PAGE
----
nings, giving it a market capitalisation of pounds 260m.
There was remarkably little concern that the value of the company had doubled in a year for no apparent reason. One reason was that the managers themselves had faith that the price was right. They could have cashed in some lucrative chips: but neither the chairman, Ian Hay Davison, nor Mr Causley sold any shares in the flotation. Other managers put up at most a quarter of their holdings, hardly jumping ship. The big winners were the venture capital investors in the MBO, including Baring Capital Investors: this was normal, because venture capitalists always bail out in a float.
Between the offer going public and the start of trading on 24 March last year, the stock market slid, so it was little surprise that the issue got off at a small discount rather than a premium, with much of the 30 per cent set aside for small shareholders failing to move. But the company and its advisers were confident the ground would be regained. It was, but only briefly.
In August, the board received an alarming report from its finance director, Ian Knox. The company was not going to make its first-half targets. A few weeks later, it issued a profits warning, blaming its problems on contracts coming in too slowly. First-half results were down 33 per cent, and the finals would be bad, too. Urgent action was called for.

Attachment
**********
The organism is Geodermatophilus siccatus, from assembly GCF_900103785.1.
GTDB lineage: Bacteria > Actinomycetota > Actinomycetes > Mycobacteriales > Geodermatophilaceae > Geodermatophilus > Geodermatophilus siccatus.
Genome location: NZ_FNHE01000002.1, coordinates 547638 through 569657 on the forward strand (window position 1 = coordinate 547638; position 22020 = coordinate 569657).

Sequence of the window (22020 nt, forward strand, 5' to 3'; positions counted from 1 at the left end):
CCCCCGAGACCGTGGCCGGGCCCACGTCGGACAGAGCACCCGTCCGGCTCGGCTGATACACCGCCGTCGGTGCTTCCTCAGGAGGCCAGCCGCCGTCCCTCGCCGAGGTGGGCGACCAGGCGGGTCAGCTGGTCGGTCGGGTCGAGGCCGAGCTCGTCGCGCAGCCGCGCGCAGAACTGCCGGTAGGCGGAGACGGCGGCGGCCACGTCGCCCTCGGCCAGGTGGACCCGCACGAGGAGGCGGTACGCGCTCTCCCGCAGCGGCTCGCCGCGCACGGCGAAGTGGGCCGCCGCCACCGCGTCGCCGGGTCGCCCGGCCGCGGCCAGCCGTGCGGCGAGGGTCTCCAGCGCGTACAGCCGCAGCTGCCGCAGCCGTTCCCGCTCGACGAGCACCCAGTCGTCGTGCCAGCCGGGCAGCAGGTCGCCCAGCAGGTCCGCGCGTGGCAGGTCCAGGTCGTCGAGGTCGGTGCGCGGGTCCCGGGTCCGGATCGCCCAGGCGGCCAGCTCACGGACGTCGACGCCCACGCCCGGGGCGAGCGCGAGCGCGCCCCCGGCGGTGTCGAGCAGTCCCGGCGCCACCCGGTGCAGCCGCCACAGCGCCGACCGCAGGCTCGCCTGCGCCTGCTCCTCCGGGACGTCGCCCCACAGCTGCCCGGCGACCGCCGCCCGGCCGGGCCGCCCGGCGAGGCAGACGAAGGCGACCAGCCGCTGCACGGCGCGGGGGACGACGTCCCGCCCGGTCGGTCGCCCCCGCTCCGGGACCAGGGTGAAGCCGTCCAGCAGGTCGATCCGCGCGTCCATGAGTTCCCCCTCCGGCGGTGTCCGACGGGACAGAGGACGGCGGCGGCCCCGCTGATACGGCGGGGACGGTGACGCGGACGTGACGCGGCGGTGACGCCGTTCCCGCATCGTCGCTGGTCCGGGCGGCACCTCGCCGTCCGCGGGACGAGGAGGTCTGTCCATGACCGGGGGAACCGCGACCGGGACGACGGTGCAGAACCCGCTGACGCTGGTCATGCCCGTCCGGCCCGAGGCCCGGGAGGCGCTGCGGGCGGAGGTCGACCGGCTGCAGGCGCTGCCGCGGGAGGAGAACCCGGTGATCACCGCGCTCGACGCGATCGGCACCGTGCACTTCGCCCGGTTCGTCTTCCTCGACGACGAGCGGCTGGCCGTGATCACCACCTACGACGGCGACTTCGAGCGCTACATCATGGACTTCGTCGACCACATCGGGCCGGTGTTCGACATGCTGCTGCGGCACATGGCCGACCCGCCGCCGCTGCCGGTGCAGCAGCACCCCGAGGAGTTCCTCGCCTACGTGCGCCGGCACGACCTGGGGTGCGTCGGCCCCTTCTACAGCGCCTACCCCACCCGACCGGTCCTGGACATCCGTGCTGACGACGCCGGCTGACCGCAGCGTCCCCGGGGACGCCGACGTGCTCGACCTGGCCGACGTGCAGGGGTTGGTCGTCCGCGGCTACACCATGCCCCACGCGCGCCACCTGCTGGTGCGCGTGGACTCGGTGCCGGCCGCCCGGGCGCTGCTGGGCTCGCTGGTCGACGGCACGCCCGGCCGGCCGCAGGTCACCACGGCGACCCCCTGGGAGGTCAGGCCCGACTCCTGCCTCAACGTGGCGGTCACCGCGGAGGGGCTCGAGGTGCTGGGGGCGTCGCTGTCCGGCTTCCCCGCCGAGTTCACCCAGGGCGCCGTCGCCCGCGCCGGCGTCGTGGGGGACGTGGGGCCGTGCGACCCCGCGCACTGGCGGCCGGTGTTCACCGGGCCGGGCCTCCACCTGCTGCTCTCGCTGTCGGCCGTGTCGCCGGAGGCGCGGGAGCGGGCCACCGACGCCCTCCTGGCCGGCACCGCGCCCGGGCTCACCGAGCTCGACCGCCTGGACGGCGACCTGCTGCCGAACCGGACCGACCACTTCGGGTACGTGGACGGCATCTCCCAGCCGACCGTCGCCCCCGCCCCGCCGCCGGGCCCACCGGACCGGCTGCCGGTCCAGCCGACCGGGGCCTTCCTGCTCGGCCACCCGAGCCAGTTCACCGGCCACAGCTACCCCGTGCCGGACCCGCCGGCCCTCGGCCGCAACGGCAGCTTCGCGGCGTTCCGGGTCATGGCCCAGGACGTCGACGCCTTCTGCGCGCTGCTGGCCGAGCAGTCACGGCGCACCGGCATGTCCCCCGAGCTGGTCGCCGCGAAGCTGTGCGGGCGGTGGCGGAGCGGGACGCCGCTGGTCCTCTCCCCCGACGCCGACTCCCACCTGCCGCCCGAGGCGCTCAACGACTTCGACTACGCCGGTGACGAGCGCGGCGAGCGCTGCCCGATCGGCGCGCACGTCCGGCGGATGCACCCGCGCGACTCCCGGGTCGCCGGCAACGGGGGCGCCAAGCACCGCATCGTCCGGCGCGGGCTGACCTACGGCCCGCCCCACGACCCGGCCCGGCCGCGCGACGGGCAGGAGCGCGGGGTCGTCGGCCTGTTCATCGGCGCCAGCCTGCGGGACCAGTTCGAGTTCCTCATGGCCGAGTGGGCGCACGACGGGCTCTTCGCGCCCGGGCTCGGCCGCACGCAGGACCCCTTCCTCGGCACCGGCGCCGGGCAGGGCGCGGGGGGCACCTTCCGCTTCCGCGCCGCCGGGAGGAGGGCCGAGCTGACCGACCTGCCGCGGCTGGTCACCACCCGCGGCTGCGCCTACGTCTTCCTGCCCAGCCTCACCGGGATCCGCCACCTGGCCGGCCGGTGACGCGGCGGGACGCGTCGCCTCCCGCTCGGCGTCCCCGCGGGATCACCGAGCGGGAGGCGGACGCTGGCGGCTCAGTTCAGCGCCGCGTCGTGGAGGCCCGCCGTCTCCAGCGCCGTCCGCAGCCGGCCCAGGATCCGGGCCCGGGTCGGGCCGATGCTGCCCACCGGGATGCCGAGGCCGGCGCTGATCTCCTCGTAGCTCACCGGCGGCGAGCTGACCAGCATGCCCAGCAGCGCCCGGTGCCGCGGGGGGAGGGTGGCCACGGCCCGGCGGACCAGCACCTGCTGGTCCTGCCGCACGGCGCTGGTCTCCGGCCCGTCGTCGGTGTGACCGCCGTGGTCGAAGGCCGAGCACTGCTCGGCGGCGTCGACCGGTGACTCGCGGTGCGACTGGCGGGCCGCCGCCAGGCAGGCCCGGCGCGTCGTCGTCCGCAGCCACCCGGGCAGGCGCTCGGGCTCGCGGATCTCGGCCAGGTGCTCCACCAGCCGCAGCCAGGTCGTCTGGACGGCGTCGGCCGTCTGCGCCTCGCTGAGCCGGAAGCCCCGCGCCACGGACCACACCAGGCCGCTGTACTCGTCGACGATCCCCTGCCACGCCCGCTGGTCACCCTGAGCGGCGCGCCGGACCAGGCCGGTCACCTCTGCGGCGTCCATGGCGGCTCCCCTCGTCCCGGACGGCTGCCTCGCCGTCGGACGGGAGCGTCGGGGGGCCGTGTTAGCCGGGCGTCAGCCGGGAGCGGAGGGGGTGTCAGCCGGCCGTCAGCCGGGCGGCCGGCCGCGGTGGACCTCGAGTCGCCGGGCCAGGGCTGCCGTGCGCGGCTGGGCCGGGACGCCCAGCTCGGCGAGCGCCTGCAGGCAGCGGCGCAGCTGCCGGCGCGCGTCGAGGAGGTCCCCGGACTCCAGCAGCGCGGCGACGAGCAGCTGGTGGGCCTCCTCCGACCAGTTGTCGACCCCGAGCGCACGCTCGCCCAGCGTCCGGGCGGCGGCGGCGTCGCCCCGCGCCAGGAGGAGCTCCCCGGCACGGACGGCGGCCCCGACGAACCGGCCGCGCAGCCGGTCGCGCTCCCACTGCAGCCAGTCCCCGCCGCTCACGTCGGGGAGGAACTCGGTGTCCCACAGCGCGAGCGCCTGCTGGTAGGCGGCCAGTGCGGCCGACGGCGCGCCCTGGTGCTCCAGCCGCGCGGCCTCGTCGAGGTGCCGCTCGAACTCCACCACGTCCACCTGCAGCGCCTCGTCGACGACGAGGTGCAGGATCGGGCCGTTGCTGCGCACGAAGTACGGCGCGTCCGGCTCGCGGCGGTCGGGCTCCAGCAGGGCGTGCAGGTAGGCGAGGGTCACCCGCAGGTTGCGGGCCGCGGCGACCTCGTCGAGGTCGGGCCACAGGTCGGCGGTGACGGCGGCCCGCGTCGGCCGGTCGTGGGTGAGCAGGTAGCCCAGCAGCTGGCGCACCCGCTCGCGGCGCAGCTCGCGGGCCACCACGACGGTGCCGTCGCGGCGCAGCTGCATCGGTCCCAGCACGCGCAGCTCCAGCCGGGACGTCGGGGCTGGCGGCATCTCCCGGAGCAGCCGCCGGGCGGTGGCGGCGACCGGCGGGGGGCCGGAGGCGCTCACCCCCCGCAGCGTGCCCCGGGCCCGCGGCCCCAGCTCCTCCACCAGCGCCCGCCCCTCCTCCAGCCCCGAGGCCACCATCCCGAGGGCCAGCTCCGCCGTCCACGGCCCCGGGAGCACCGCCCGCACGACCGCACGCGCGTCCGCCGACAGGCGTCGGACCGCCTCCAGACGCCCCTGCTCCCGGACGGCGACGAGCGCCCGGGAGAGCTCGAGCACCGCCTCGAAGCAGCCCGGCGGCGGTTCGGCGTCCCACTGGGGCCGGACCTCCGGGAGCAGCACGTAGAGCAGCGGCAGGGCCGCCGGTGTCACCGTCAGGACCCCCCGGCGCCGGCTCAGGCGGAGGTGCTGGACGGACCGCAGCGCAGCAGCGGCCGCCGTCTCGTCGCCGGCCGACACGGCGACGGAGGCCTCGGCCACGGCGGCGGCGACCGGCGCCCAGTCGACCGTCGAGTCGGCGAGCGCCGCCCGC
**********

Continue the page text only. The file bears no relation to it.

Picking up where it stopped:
Then fate stepped in. During a business trip to Australia Mr Davison fell ill with pancreatitis and spent the next four months on a drip. By the time he recovered, a second profits warning had been issued, Mr Knox had resigned, and the company seemed rudderless. Mr Davison called in German consultants Rowland Berger, part of Deutsche Bank, which recommended a new focus on core activities and tighter internal financial controls.
The financial problems stemmed from a shift in the company's business. Before the MBO, it was primarily a hardware company, selling equipment at a fixed price and banking the profit right away. But a price war between computer makers was driving margins down, so MDIS began moving its emphasis to long-term software contracts. These required accurate estimates of how much a job would cost, careful oversight of the amount of work done, and precise billing of customers. The controls were just not there.
By the time the third profits warning was issued last week, the company claimed it was at last pointing in the right direction. But full implementation of a system of financial controls may not be complete until the end of 1996, almost 18 months away.
The grumbling among City institutions, meanwhile, has been growing louder. Mercury Asset Management even went so far as to punish NatWest by cutting its commission. Others boycotted stockbrokers that had brought turkeys to the market at about the same time as MDIS.